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Dean Sbragia, the CEO of Medical Fitness Solutions, shares about the comorbidities of aging and tips for mitigating without drugs. 

The sequelae of aging can be cruel, with neurological, musculoskeletal and hormonal changes creating health issues that can affect the quality of life and health care costs. Breaking these down into bite-size issues helps us address proactively, or post-event, best practices to forestall or recover from these health challenges.

Sarcopenia: Loss of Muscle Mass

This can be treated and reversed at any age, given proper technique and safety considerations. There is much ado about “functional exercise” in commercial fitness circles. But what is functional for an aging individual? Grocery shopping, tolerating airline travel, picking up grandchildren, or more metabolically demanding activities like gardening, golf and pickleball? All of these activities require muscular strength and flexibility.

We recommend a slow, controlled anabolic eliciting strength training regimen that has been in use in over 1,000 rehab and senior centers, with zero reported injuries and proven functional improvement outcomes.

Osteopenia and Osteoporosis 

The standard of care in the acute health circle is prescribing calcium and typically, limiting cortical bone shedding — osteoclastic — activity drugs. Taking calcium to improve bone health is analogous to drinking a protein drink then taking a nap. Bone and muscle need to be stressed to create growth. With bone, it is a little more challenging, as it takes multiples of body weight for lower extremity bones to grow and adapt. By employing osteogenic isometric loading, most people can create the axial force in the bone to elicit this growth. This is all done without drugs and in only a few minutes a week.

Balance and Neurological Issues

Finding productive strategies to treat balance and neurological issues is a little more challenging. This is because many of these issues are degenerative and they manifest with other problems. However, a very effective approach is to baseline cognition and balance, then use modalities that progressively create adaptation to stimuli. Combining visual, vestibular and proprioceptive stimuli — along with tasks — shows promise in halting and reversing many of these neurological concerns. This combination creates brain-derived neurological factors and possible neurogenesis, or regrowth of neurons in the brain.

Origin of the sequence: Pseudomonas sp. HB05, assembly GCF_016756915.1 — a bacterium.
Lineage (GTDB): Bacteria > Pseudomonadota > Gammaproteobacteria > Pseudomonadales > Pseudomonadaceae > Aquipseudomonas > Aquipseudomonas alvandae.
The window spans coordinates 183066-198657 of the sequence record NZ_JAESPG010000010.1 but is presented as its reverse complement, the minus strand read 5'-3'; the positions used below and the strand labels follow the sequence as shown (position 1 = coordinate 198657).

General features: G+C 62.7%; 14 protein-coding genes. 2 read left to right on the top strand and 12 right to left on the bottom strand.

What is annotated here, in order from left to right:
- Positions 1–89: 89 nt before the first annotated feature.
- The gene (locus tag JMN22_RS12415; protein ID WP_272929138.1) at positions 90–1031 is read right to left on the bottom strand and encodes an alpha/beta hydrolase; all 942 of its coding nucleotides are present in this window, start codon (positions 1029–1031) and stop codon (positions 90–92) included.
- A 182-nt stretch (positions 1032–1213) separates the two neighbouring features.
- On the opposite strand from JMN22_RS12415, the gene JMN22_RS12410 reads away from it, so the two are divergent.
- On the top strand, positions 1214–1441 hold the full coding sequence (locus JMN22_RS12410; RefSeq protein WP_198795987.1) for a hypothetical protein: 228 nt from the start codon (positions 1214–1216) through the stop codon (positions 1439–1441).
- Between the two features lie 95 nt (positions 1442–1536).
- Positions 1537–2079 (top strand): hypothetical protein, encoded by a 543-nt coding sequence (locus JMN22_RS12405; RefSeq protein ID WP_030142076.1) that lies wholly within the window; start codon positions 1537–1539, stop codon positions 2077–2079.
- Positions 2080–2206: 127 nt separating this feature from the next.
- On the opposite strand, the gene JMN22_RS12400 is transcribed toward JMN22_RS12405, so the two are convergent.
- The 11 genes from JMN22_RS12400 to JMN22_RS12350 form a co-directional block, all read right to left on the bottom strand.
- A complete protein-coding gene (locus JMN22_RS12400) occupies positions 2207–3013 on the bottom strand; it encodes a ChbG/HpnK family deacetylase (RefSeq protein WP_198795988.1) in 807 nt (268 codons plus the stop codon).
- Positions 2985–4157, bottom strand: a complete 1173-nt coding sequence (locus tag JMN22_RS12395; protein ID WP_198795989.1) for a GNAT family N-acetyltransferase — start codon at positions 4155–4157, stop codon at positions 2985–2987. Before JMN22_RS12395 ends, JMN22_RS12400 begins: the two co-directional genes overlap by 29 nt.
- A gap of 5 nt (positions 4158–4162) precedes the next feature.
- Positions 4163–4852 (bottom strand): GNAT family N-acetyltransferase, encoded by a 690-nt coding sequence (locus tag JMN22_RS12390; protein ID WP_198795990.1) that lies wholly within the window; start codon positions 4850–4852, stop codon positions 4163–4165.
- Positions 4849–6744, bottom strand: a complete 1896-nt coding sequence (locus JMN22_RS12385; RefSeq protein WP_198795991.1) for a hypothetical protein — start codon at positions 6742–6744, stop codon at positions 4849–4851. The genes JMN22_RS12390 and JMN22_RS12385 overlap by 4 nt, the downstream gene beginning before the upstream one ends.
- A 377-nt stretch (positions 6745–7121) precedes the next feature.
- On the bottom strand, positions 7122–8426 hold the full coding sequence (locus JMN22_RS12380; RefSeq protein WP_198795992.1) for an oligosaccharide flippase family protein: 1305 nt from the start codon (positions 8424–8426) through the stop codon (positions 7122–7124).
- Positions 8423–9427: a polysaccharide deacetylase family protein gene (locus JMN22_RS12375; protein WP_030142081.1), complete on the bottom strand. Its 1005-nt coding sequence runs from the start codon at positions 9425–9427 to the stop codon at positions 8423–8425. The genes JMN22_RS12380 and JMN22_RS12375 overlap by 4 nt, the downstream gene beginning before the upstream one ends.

Pain and Flexibility

It is difficult to begin, or to continue any active intervention when an individual is in pain or lacks the flexibility to participate. Using controlled instability — whole-body vibration — allows us to create a mechanoreceptor block of pain, and overcome golgi tendon response when stretching, with a bonus of subconscious proprioceptive response and better balance.

Medical Nutrition

Even the best adaptive training program can backfire without proper, targeted medical nutrition. We endorse and supply formulas that are specific to each individual’s needs.

Making these services affordable and available continues to be the challenge. Educating health care systems, insurance companies and providing specialized training for personal trainers may help proliferate the model. This enables more individuals to age gracefully, with better quality of life and lower health care costs.

Dean Sbragia

Dean Sbragia, MBA, CDP, CMDCP, is the CEO of Medical Fitness Solutions and the founder of the LifeSpan Health program. LifeSpan is a comprehensive, non-pharmacological program focusing on the challenges of aging. As the owner of a healthcare products development company, he has authored three patents with others pending on workplace, rehabilitation and gaming products. Mr. Sbragia has lectured to domestic and international audiences on topics relating to rehabilitation and fitness programming; his “Break Free” osteoporosis program was a California state finalist in the SBA/Microsoft “InnovateHER” competition in 2015. He was also a contributing author to “Fight the Fall”, a women’s guide to osteoporosis, which published in 2021.

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